If you have been diagnosed with and treated for periodontal (gum) disease, regularly scheduled supportive therapy is vitally important to your success in management of disease progression. According to the American Academy of Periodontology, “Following a course of active periodontal treatment and of periodic ongoing care at regularly prescribed intervals is essential. Because periodontal disease or infection can recur, continuous maintenance is absolutely necessary to prevent this periodontal infection from becoming active once again and from destroying what healing has occurred.”
The following treatment is included in your periodontal maintenance appointment:
- Evaluation of oral health to detect subtle signs of disease recurrence
- Appropriate debridement of teeth and gums (professional cleaning and polishing)
- Antimicrobial therapy to destroy difficult-to-reach bacteria as deemed necessary by the doctor
- Evaluation of homecare regimes and aids
- Oral health evaluation, including oral cancer screening, necessary dental films, and decay detection
- Recommendations based on individual needs as a result of medical and dental histories review
Scientific studies support the belief of experts that the most important aspect of periodontal treatment is the long term maintenance therapy. Individuals vary in their response to periodontal disease, and resistance to the disease varies at different times of life. When periodontal disease recurs following treatment, it may do so without signs or symptoms to the patient. Dr. Tauschek and his team of periodontal therapists are well trained in recognizing the very subtle signs that may signal detrimental changes. Ask Dr. Tauschek and your hygienist what frequency of care would be in your best interest for lifelong oral health.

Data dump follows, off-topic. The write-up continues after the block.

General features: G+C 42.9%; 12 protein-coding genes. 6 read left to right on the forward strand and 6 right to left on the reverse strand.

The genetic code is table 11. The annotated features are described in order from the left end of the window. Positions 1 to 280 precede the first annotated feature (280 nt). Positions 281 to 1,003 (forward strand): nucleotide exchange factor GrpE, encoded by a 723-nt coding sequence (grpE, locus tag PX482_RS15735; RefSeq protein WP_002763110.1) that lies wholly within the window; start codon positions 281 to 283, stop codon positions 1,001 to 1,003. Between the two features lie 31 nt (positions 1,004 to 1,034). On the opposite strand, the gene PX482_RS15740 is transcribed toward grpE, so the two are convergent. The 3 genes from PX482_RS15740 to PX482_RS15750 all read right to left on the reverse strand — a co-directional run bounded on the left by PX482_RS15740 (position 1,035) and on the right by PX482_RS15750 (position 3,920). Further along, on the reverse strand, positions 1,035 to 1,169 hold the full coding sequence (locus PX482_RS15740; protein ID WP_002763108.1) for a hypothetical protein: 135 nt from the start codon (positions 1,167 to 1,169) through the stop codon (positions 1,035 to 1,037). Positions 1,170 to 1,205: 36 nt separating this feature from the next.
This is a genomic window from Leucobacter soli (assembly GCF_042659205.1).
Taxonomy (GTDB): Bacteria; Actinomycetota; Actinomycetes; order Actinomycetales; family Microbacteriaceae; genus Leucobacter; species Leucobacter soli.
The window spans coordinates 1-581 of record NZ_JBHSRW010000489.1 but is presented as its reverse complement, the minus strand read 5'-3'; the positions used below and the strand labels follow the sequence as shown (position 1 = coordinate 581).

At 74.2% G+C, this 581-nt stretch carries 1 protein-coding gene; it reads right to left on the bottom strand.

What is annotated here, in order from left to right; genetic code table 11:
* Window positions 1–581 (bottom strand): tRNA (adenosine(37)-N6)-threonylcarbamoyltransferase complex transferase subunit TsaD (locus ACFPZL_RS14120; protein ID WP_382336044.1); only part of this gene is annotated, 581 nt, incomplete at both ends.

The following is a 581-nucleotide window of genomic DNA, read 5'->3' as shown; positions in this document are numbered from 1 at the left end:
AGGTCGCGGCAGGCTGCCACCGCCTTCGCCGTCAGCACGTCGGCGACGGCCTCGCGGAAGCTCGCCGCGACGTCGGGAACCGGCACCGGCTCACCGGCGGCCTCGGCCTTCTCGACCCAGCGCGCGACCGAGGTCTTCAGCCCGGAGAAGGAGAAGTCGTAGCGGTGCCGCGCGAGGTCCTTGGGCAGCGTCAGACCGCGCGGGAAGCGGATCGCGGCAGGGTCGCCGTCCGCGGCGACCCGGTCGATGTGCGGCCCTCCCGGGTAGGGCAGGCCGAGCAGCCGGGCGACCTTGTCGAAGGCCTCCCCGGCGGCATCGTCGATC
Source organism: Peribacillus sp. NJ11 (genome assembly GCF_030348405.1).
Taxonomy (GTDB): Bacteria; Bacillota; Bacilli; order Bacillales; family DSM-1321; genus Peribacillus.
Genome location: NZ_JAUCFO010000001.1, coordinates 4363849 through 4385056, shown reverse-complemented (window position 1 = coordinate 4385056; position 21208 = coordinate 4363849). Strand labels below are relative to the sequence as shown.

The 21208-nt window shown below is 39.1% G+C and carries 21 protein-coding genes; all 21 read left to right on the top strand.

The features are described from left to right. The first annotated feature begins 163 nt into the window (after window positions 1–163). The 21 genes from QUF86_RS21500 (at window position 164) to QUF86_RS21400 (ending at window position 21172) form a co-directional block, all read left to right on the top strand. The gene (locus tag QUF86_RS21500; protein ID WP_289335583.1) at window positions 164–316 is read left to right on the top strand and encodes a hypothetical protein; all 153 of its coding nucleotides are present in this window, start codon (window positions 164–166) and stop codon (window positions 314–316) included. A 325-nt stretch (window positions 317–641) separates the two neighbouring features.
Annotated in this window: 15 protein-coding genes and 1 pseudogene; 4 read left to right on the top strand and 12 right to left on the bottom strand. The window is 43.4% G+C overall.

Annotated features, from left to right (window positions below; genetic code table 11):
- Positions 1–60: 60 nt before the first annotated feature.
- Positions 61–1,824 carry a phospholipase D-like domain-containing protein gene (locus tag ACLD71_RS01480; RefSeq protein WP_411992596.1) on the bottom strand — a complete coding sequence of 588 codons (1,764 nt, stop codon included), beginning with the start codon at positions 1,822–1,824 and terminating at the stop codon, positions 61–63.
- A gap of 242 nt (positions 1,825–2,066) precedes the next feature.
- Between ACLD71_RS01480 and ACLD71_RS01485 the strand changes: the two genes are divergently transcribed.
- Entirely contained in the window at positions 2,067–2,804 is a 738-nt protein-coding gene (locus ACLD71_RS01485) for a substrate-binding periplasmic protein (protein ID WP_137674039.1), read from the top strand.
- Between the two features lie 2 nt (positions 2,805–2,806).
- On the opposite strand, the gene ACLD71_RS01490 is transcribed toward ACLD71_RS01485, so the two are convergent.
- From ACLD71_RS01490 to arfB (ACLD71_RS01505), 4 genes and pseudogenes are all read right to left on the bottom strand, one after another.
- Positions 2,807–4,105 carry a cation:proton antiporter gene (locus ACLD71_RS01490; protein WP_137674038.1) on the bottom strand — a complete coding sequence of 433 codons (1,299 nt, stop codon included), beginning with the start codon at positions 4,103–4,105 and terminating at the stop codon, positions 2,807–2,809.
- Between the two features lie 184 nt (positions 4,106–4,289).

Q: What is periodontal disease?
A: Gums affected by periodontal disease become red and inflamed, often times bleeding during brushing or flossing. If treated in a timely manner, these conditions can be reversed, preventing periodontal disease from developing. Periodontitis, however, is much more difficult to treat.
Periodontitis affects your gums, bone and teeth in a manner that cannot be reversed. To prevent tooth loss, you may require more extensive, specialized treatment from your general dentist or even from a periodontist. If left untreated, periodontitis results in tooth loss – teeth either fall out on their own or must be extracted. If you don’t catch periodontitis in its early stages, you may require extensive surgery to save your teeth and may put yourself at risk for other serious health problems.
According to Caesy Dental Education, “Ailments associated with periodontal disease include respiratory disease, pneumonia, strokes, ulcers, difficult-to-control diabetes, low birth weight babies, and infective endocarditis (a dangerous infection of the heart valves). Researchers recently discovered that this chronic infection in your mouth creates an open doorway for plaque bacteria to enter the bloodstream. These bacteria (streptococcus sanguis) may cause blood clots that can block your arteries and even trigger a heart attack.”
Q: My gums bleed after I brush. Is this something to be concerned about?
A: It is certainly not desirable to have bleeding gums following brushing. However, the condition may or may not require attention, depending on the source of the problem. Bleeding gums can be caused by any of the following: improper, rough “scrubbing” instead of gentle, circular brushing motions; using a hard-bristled toothbrush instead of a soft one; plaque and/or tartar build-up below the gum line; or gum sensitivity due to gingivitis or periodontal disease. If this problem persists despite correct brushing and flossing methods or if it occurs every time you brush, contact our office to set up an evaluation appointment.
Root planing and scaling
This extensive cleaning treatment is provided by the hygienist for patients who have tartar, calculus, and bacteria buried below the gum line of the tooth.